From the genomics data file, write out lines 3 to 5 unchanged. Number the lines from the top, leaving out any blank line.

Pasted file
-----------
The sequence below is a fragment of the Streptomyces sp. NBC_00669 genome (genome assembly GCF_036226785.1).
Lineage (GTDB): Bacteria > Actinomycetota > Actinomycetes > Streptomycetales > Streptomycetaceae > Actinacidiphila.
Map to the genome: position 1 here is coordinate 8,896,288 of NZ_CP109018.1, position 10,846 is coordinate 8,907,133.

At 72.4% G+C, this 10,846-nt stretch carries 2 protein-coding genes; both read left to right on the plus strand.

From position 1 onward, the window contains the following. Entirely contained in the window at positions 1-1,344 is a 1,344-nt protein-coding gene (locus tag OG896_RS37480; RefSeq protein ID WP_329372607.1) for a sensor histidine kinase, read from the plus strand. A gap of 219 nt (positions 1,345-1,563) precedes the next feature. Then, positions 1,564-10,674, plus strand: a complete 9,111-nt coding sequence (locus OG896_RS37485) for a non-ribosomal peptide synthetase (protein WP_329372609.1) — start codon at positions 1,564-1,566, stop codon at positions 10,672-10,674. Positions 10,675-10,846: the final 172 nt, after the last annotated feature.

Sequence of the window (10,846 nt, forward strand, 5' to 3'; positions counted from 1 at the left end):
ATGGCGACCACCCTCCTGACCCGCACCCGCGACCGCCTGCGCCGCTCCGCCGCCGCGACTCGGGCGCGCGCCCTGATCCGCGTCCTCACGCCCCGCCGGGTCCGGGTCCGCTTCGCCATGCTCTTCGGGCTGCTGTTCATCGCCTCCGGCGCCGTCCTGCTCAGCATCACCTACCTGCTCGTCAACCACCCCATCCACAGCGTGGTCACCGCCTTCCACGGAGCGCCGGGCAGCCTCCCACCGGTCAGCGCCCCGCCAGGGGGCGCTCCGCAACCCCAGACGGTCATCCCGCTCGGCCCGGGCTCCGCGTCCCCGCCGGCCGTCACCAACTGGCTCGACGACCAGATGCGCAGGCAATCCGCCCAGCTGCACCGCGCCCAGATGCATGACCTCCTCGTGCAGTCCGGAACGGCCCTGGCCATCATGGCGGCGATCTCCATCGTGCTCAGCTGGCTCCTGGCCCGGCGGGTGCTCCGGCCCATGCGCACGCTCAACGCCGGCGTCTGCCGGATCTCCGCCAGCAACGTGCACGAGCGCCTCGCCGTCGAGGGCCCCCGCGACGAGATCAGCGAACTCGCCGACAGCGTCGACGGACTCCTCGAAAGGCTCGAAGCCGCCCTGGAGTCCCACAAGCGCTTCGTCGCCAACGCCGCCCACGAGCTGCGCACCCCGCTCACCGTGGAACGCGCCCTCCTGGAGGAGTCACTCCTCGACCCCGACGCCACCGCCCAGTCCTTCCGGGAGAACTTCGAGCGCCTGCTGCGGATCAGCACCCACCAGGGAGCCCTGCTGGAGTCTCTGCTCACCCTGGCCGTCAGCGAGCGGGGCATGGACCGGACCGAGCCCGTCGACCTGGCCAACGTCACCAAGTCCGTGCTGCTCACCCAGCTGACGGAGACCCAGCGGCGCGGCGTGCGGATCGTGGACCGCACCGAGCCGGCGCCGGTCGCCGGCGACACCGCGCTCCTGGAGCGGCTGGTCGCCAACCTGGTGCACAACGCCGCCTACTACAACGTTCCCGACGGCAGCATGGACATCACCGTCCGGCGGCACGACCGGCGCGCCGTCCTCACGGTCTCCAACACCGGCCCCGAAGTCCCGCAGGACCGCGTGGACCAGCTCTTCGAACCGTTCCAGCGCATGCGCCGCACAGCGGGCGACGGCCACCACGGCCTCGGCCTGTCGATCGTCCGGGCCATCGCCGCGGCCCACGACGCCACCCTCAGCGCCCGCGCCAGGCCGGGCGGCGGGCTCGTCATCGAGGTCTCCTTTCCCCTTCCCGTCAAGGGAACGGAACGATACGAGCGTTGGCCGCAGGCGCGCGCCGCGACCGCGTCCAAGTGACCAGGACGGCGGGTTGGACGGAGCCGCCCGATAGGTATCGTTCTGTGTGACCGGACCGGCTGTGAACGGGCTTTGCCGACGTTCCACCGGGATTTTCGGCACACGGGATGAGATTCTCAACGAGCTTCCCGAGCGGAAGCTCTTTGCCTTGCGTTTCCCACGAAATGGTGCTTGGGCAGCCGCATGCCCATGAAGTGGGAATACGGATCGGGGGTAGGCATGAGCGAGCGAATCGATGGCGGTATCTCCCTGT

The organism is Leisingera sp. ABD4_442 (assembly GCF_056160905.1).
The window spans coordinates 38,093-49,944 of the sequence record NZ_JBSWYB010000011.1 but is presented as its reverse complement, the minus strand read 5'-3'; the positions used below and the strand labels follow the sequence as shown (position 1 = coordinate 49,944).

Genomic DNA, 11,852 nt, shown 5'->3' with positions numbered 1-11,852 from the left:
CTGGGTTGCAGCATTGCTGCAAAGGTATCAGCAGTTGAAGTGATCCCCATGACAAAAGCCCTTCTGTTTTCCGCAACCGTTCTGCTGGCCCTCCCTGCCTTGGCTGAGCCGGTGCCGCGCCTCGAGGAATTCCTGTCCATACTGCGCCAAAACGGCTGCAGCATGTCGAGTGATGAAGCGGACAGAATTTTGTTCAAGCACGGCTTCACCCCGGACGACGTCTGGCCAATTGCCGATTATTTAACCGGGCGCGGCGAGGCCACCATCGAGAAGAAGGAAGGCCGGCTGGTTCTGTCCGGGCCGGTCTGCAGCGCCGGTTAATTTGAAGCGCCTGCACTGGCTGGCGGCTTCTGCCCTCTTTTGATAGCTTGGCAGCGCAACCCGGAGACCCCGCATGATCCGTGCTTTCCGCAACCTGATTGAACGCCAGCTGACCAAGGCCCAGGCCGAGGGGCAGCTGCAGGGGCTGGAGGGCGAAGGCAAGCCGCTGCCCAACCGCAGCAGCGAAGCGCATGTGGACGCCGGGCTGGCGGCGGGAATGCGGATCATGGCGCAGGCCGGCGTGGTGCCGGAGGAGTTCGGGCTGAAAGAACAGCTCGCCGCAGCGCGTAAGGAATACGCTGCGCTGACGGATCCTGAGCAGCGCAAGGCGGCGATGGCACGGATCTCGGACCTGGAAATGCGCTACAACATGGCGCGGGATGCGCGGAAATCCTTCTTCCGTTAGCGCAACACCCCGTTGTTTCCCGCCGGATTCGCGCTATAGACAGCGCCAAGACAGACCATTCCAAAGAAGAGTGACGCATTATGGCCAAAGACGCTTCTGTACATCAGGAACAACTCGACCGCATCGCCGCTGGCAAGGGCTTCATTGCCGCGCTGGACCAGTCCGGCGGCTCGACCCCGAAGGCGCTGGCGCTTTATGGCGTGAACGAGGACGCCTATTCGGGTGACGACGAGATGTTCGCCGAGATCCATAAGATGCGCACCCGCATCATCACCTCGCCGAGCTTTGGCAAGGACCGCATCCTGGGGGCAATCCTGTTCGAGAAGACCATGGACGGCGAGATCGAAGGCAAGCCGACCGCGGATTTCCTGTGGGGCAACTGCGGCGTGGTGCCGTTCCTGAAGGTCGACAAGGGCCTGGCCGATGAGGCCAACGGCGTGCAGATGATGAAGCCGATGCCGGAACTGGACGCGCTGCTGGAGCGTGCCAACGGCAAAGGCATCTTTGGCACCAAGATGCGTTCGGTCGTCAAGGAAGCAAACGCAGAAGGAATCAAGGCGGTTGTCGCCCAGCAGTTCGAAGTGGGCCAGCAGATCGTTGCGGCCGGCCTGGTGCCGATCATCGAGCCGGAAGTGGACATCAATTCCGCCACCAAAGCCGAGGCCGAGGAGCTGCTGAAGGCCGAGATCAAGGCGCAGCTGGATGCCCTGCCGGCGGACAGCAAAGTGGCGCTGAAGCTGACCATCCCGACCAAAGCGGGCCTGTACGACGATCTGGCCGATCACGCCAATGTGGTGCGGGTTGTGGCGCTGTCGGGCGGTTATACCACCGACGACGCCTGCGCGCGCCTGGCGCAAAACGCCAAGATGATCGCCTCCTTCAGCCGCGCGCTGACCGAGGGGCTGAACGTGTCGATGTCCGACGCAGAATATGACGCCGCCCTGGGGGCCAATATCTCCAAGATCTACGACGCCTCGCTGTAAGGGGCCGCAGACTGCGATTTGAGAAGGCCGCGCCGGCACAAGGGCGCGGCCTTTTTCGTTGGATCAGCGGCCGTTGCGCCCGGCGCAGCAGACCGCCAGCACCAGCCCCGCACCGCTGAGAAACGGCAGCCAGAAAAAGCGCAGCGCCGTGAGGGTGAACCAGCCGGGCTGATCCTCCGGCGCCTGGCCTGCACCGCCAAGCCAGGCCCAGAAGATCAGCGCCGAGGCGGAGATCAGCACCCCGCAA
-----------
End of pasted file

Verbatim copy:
Map to the genome: position 1 here is coordinate 8,896,288 of NZ_CP109018.1, position 10,846 is coordinate 8,907,133.

At 72.4% G+C, this 10,846-nt stretch carries 2 protein-coding genes; both read left to right on the plus strand.

From position 1 onward, the window contains the following. Entirely contained in the window at positions 1-1,344 is a 1,344-nt protein-coding gene (locus tag OG896_RS37480; RefSeq protein ID WP_329372607.1) for a sensor histidine kinase, read from the plus strand. A gap of 219 nt (positions 1,345-1,563) precedes the next feature. Then, positions 1,564-10,674, plus strand: a complete 9,111-nt coding sequence (locus OG896_RS37485) for a non-ribosomal peptide synthetase (protein WP_329372609.1) — start codon at positions 1,564-1,566, stop codon at positions 10,672-10,674. Positions 10,675-10,846: the final 172 nt, after the last annotated feature.